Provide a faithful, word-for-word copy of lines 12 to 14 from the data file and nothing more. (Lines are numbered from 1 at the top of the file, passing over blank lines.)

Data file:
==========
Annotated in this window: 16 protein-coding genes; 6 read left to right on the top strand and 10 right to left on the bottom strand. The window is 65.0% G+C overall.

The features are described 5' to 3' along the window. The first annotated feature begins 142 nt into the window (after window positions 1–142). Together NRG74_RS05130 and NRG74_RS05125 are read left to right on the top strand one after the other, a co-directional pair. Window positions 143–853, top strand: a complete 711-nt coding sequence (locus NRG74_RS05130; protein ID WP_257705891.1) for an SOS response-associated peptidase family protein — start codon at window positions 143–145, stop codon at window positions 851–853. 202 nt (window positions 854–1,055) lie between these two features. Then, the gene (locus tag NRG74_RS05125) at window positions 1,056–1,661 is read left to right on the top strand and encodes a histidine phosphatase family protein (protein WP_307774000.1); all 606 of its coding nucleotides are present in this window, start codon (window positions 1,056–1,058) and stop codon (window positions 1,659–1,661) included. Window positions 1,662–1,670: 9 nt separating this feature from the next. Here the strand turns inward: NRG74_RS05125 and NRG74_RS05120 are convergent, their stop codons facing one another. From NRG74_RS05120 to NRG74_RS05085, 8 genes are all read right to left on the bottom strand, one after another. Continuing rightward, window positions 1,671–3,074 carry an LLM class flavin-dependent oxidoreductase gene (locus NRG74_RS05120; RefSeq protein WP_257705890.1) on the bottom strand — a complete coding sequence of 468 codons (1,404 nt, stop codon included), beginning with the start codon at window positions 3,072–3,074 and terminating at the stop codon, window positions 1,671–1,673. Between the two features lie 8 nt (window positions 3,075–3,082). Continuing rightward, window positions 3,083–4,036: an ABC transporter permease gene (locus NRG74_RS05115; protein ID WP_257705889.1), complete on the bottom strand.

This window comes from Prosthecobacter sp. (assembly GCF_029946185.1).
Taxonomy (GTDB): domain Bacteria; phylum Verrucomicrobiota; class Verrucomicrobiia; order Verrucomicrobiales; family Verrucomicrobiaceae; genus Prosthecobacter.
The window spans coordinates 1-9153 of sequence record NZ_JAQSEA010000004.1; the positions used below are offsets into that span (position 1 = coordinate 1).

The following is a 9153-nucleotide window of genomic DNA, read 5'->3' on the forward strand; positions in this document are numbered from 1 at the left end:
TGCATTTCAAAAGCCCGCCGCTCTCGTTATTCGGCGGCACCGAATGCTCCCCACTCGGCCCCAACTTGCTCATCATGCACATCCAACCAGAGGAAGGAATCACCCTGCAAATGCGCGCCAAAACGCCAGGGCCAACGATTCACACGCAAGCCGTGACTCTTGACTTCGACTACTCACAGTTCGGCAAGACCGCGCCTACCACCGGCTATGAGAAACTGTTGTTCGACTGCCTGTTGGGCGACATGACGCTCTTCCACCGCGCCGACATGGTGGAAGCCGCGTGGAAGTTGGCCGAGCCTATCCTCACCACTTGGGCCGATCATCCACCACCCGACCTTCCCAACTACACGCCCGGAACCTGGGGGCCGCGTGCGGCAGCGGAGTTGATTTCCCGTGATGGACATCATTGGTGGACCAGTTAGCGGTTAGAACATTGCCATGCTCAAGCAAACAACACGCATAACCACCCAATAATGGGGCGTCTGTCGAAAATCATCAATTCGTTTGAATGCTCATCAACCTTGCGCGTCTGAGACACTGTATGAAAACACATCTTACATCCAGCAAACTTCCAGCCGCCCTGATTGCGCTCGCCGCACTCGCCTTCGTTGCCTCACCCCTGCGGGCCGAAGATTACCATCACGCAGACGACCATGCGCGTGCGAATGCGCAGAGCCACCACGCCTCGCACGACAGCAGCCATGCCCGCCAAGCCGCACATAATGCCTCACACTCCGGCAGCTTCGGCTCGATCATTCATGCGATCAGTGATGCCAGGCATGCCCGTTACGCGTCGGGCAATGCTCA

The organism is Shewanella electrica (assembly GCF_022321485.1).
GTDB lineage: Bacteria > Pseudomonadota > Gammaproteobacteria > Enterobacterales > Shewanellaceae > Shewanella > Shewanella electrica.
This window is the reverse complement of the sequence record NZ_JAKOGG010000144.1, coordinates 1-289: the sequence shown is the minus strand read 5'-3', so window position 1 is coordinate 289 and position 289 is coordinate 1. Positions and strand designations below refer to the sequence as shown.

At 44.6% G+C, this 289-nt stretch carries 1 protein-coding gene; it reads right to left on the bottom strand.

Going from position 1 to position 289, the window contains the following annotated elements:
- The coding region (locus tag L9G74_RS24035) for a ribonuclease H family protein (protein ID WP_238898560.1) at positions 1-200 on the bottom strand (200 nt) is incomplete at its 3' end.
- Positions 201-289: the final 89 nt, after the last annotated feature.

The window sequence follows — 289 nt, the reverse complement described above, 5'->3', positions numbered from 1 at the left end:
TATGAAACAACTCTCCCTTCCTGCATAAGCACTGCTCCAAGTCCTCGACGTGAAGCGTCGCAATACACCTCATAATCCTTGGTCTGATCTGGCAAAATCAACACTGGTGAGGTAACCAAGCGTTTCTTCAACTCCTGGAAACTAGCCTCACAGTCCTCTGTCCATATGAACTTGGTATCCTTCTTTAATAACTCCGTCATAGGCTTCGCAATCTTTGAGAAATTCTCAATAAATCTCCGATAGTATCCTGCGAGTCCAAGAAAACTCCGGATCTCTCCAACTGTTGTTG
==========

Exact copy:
Going from position 1 to position 289, the window contains the following annotated elements:
- The coding region (locus tag L9G74_RS24035) for a ribonuclease H family protein (protein ID WP_238898560.1) at positions 1-200 on the bottom strand (200 nt) is incomplete at its 3' end.
- Positions 201-289: the final 89 nt, after the last annotated feature.